London-Hong Kong Connect more marketing than reality
An MOU between a parent's wholly owned subsidiaries better described as a business plan
Whoever came up with the name "London-Hong Kong Connect" for a plan to give Hong Kong Futures Exchange members direct access to London Metal Exchange products is a marketing genius.
That is no less creative than selling a pair of worn out jeans at a major mark-up as vintage fashion.
The sexy title carries the ground-breaking flair of the Shanghai-Hong Kong Stock Connect.
Plus, with the signing of a memorandum of understanding between the two international exchanges, it becomes strategic and formal.
Put this on the list of Sino-British cooperation initiatives announced during President Xi Jinping's visit to the United Kingdom, and it starts to look real.
Yet, selling London Metal Exchange products in Hong Kong to lure mainland clients has been the justification for Hong Kong Exchanges and Clearing's decision to pay £1.39 billion (HK$17.31 billion) for the LME from day one.
In each HKEx presentation since 2012 there have been plans to lower trading barriers from Asia, develop Asia time zone clearing and price benchmarks, and build up yuan clearing.
The MOU signed is not one among independent regulators but between some wholly owned subsidiaries of HKEx. In the ordinary corporate world, it is called business plan not a memorandum of understanding.
The high-profile announcement of what some traders have described as "moves within expectation" under an eye catching title serves various purposes.
Adding to the list of Sino-British handshakes is politically clever. Describing it as supporting Beijing's "One Belt, One Road" campaign is even better.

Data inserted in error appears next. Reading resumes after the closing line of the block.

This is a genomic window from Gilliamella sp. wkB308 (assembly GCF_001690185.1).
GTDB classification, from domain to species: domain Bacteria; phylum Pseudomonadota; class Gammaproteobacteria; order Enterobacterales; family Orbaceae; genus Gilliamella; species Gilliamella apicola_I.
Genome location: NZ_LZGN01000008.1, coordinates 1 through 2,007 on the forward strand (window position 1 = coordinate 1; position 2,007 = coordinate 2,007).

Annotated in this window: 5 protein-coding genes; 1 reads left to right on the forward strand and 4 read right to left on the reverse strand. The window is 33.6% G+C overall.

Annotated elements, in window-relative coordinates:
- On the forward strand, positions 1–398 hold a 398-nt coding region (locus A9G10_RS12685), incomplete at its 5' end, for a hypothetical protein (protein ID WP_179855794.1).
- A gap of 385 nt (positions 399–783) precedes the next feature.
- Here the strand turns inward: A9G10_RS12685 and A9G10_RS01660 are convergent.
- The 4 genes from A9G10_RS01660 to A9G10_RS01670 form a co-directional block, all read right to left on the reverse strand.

Also, HKEx needs a new theme. The stock connect scheme can no longer carry the banner thanks to Beijing's rough intervention in the A-share market this summer and the depressing turnover ever since.
Mainland regulators are either busy meeting the graft busters or too paranoid about the risk of churning out new policies. It's been months since talk of the Shenzhen-Hong Kong Stock Connect and any signs of progress on mutual fund recognition.
While the equities business is sleeping, its chances of cashing in on the grandiose appetite for commodities up north looked dim as Beijing opposed LME operating warehouses on the mainland.
Last week, HKEx chief executive Charles Li told Reuters that the warehouse plan had been shelved "to maintain a good relationship with the mainland regulator" and "to focus on something even bigger". Within days, the London-Hong Kong Connect was announced.
That is a new talking point not just for investors but the auditor as well. At issue is whether impairment is needed for the US$13 billion goodwill caused by the daring price tag of LME.
Last year, trading volume on the London bourse grew by 3.5 per cent, less than half the rate seen in 2013 and the slowest growth since the financial crisis. Its pre-tax profit was down 6 per cent to HK$384 million.
With the mainland warehouse plan not going anywhere, management would need to show the auditor specific business plans to justify not making any write-down.
The question is how meaningful this London-Hong Kong Connect is.
Assume all the technical and regulatory issues can be fixed. The direct access to LME products in Hong Kong will bring in more retail investors rather than the professional investors who already have access.
This will not be meaningful unless Beijing allows its investors to play in the LME via Hong Kong.
That brings the whole thing back to the ultimate hurdles. First, the strong opposition from mainland commodities exchanges to the LME eating their pie.
Second, the central bank is very concerned with the currency implications of mainlanders actively trading LME products.
If these have blocked the warehouse plan, why would the plan to sell commodities products to mainlanders in Hong Kong be spared, whatever name one calls it?